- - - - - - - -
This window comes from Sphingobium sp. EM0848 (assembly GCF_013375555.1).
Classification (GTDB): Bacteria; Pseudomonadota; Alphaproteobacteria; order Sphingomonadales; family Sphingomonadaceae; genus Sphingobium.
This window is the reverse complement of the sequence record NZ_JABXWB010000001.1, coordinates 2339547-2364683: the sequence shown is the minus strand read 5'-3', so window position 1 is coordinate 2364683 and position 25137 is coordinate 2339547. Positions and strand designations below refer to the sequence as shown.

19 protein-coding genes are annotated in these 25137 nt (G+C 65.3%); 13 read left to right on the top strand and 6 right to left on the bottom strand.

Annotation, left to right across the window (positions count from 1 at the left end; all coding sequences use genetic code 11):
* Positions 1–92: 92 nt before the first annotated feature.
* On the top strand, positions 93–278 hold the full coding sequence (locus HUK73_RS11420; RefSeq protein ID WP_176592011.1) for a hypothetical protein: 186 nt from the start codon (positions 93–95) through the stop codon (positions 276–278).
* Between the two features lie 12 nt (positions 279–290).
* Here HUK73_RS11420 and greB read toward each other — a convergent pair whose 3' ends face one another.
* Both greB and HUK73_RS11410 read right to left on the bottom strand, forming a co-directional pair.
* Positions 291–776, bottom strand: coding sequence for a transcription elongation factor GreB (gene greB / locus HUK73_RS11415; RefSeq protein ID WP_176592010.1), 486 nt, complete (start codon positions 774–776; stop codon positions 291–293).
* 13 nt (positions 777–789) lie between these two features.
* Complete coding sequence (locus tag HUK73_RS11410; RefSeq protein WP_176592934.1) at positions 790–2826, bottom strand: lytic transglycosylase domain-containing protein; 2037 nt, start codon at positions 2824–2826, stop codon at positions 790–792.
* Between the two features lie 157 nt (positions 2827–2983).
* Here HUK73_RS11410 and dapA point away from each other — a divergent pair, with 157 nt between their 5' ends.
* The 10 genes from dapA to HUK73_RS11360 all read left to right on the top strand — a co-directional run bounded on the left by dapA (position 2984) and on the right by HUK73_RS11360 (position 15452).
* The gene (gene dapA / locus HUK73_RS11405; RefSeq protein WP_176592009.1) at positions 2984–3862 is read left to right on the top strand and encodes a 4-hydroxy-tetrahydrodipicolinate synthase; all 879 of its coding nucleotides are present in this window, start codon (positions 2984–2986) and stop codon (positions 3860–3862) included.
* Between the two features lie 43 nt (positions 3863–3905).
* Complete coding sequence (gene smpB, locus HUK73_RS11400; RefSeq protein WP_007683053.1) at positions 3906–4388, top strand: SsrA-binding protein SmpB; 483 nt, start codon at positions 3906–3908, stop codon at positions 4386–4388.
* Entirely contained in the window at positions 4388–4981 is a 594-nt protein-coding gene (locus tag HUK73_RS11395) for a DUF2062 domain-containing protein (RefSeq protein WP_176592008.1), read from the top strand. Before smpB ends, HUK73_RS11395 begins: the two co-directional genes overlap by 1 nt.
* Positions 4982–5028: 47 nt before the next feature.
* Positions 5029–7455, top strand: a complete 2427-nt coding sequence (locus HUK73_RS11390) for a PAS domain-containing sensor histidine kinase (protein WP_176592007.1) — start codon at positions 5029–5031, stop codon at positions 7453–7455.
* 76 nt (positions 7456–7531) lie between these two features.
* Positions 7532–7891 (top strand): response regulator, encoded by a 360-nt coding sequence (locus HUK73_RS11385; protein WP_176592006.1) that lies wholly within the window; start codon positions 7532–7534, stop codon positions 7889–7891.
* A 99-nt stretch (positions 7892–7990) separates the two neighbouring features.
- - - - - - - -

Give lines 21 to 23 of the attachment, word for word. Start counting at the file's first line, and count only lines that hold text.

* Positions 4982–5028: 47 nt before the next feature.
* Positions 5029–7455, top strand: a complete 2427-nt coding sequence (locus HUK73_RS11390) for a PAS domain-containing sensor histidine kinase (protein WP_176592007.1) — start codon at positions 5029–5031, stop codon at positions 7453–7455.
* 76 nt (positions 7456–7531) lie between these two features.